207 women with ovarian cancer were offered BRCA testing through the mainstream pathway between 07/2013–11/2014 (Table 1, Supplementary Table 1). All had non-mucinous ovarian cancer; 84% (173/207) had high grade serous cancer. The average age at diagnosis was 57 years (range 22–87). 67 (32%) patients were seen during first-line treatment, 79 (38%) during treatment for disease relapse and 61 (29%) during a follow-up appointment whilst in remission and off treatment, of whom 10 subsequently relapsed. All 207 women wanted testing and had testing; 200 (97%) consented to testing at first discussion. No woman requested a genetics appointment for additional discussion prior to testing. No clinician felt a woman needed additional discussions prior to testing. 37 women had a family history of a first or second degree relative with ovarian or breast cancer, of whom 31 would have been eligible for referral to genetics and testing based on 10% likelihood of having a mutation calculated according to Supplementary Fig. 3 12,27. Full details of the participants are given in Supplementary Table 1.
Pathogenic BRCA mutations were identified in 33 women (16%), 17 in BRCA1 and 16 in BRCA2 (Table 1, Fig. 2, Supplementary Fig. 4 and Supplementary Table 1). Average age at diagnosis of BRCA mutation-positive individuals was 54 years (range 30–87)). This was not significantly different from the mutation-negative individuals (average age at diagnosis of 58 years (range 22–79; P = 0.052). All mutation-positive individuals had high grade cancers, 32 were serous and one was endometriod. 16 (42%) mutation-positive patients had a family history of breast or ovarian cancer in a first or second degree relative, though this had only been noted by the cancer team for 11 patients. Less than half (15/33, 45%) of the BRCA mutation-positive patients were eligible for testing based on standard genetics criteria (Supplementary Fig. 3), 14 because of their family history and one because of their personal history of breast and ovarian cancer. Furthermore, only 15/39 (38%) patients in the full series eligible for testing based on genetics criteria had mutations. Five BRCA mutation-positive patients had a second cancer: two previously had breast cancer (both BRCA1 mutation carriers), one previously had melanoma and two had synchronous endometrial cancer (all BRCA2 mutation-carriers). Thus 20% of individuals with ovarian cancer and another primary cancer had a BRCA mutation, only two of whom were eligible for testing using standard genetics criteria (Supplementary Table 1).
Impact on patient management
The test result was considered useful in the management of 132/207 (64%) women, including 123/156 (79%) women with active disease (i.e. tested during first-line treatment or relapse, including women tested whilst in remission who subsequently relapsed) (Fig. 2, Supplementary Table 1). For the mutation-positive individuals, the BRCA status impacted trial eligibility, with 20/23 women with BRCA mutations and active disease entered into PARP inhibitor trials, (two were too early in their disease course to be eligible for PARP inhibitor trials and one was ineligible). Furthermore, 31/32 women with mutations became eligible for enhanced breast surveillance (one woman previously had breast cancer and bilateral mastectomy). Several are also having discussions with regard to possible breast risk-reducing surgery. Of the 174 women without a mutation the negative result was considered in management decisions of 100/132 (75%) with active disease, primarily in relation to eligibility for trials (n = 85), or choice of chemotherapy (n = 15). There was no alteration in clinical management of the 42 individuals without mutations tested during remission, unsurprisingly, but the information will likely be useful should they relapse in the future.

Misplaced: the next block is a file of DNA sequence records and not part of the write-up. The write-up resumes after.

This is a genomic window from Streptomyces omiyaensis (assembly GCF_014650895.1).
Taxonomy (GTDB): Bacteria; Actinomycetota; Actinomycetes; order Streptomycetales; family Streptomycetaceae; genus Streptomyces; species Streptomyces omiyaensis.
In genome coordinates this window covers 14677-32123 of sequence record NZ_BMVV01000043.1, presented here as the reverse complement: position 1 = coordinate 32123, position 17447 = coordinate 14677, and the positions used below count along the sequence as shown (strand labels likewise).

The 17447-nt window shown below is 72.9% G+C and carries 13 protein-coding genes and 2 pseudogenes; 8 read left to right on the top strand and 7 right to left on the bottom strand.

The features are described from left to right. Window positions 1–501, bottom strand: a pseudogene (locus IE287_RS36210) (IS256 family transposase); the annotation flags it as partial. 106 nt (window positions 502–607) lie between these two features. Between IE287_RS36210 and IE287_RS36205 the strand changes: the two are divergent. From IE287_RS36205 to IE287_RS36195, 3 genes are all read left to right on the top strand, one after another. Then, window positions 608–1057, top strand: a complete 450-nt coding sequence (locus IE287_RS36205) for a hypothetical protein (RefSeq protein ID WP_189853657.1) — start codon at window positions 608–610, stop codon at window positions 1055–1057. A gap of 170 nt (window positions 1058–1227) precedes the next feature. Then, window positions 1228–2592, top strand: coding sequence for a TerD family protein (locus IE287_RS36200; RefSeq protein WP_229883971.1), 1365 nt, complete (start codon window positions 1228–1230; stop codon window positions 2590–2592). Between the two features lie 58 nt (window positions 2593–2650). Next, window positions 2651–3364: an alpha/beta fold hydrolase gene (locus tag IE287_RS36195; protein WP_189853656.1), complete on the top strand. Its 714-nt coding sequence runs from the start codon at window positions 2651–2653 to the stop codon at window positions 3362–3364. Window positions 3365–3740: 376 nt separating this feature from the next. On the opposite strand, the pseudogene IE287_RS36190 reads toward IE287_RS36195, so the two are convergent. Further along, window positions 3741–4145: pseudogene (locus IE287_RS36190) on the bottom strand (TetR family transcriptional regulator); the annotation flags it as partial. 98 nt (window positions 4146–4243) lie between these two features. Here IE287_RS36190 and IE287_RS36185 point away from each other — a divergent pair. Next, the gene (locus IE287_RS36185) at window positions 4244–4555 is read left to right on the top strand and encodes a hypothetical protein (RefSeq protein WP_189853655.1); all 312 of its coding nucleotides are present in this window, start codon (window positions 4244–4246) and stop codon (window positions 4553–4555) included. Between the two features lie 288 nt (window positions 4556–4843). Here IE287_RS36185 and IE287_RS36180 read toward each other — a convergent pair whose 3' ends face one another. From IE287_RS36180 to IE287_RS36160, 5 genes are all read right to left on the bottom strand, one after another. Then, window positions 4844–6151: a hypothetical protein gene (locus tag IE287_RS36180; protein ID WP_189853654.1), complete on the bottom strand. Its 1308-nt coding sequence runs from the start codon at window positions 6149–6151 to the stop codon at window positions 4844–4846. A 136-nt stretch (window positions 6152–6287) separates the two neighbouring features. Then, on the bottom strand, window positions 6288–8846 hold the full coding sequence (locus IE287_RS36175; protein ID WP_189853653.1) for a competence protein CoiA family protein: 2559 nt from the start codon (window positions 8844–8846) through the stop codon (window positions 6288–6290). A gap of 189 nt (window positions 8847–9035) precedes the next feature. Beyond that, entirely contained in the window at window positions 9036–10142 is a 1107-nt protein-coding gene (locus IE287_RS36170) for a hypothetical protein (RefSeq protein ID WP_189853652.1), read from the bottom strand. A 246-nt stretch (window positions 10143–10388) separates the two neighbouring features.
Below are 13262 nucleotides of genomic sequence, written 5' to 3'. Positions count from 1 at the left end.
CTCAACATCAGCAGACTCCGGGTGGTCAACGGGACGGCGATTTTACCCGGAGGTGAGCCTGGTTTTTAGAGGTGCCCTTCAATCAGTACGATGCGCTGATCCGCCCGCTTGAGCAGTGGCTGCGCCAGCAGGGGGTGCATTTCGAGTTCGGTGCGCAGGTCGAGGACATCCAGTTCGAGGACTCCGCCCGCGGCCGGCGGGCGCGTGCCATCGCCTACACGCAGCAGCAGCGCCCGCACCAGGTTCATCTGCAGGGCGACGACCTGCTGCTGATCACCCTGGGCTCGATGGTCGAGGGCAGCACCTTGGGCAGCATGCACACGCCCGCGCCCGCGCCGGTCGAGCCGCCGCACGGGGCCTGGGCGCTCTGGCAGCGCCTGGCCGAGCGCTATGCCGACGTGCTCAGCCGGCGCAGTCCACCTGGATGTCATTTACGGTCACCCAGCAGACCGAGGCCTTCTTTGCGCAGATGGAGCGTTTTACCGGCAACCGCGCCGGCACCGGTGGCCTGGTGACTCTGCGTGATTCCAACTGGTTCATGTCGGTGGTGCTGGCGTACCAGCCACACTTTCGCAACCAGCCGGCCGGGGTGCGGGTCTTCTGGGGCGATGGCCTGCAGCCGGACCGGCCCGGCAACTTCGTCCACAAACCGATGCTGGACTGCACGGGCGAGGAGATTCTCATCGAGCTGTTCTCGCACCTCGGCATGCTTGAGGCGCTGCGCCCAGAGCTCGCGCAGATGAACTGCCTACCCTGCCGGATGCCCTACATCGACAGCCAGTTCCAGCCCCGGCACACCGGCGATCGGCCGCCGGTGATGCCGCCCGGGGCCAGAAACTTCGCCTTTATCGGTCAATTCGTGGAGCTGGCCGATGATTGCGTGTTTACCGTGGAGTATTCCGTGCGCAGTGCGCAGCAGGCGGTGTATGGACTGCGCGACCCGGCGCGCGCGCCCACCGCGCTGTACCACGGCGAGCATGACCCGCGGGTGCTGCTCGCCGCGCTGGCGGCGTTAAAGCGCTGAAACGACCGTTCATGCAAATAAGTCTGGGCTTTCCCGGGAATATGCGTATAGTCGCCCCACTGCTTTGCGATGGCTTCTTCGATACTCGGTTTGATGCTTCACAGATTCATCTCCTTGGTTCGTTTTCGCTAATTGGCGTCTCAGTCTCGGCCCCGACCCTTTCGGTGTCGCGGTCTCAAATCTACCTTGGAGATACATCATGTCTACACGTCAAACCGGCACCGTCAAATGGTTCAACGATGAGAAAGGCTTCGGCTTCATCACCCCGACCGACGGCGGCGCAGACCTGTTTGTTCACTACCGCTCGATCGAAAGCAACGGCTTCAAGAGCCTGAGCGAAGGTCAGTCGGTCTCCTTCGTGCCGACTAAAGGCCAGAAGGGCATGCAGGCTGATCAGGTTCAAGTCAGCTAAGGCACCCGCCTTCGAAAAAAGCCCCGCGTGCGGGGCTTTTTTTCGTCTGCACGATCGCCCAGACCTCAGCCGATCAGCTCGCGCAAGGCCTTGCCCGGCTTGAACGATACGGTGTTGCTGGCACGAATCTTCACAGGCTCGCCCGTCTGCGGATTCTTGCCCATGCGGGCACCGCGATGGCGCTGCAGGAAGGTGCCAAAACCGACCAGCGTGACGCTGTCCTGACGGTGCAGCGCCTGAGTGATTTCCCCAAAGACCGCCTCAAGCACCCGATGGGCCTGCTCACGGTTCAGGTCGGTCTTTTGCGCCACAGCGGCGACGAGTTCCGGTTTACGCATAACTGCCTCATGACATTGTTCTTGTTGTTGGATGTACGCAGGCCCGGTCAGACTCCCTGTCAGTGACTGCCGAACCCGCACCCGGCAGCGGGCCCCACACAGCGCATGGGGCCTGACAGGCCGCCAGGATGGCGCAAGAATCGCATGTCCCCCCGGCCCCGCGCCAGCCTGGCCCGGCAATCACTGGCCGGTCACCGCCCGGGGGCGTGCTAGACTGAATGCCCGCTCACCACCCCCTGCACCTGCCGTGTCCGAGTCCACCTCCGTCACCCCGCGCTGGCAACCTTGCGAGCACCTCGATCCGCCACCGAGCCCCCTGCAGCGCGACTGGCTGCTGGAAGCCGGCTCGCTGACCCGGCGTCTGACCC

Impact on family management
All 33 patients with a BRCA mutation attended their genetics appointment at which implications for themselves and their wider family was discussed, in accordance with standard procedures (Supplementary Fig. 5). As of June 2015, 63 relatives had undergone predictive testing, of whom 33 had a BRCA mutation and 30 did not (Supplementary Fig. 4). A further 54 relatives are undergoing discussions. This is an average of 3.5 relatives per family (range 0–12). No mutation-negative patient requested a genetics appointment to discuss their results further. Two mutation-negative patients were referred to genetics because of their family history of cancer.
Patient and clinician experience
The patient experience of the mainstream pathway was very positive (Supplementary Fig. 2, Supplementary Table 2). The written information was felt to be clear and helpful and no patient reported feeling unclear as to why they were offered the test. 98% felt they were given sufficient time to think about whether they wanted a test and were aware the results could have implications for themselves (96%) and their family (98%). Most patients (88%) were aware that further discussions with genetics would be organised if a mutation was found, though fewer (76%) said they were aware they could have had additional discussions with genetics prior to deciding if to have testing. Nonetheless, all were happy to have had testing and 98% were happy to have had testing at one of their cancer clinic appointments rather than at a separate appointment with genetics. All patients with mutations found their genetics appointment helpful (Supplementary Table 2). The cancer team experience was also very positive. All 15 individuals felt comfortable offering and consenting for testing and felt it was possible to consent within the time constraints of a standard cancer clinic appointment (Supplementary Table 3).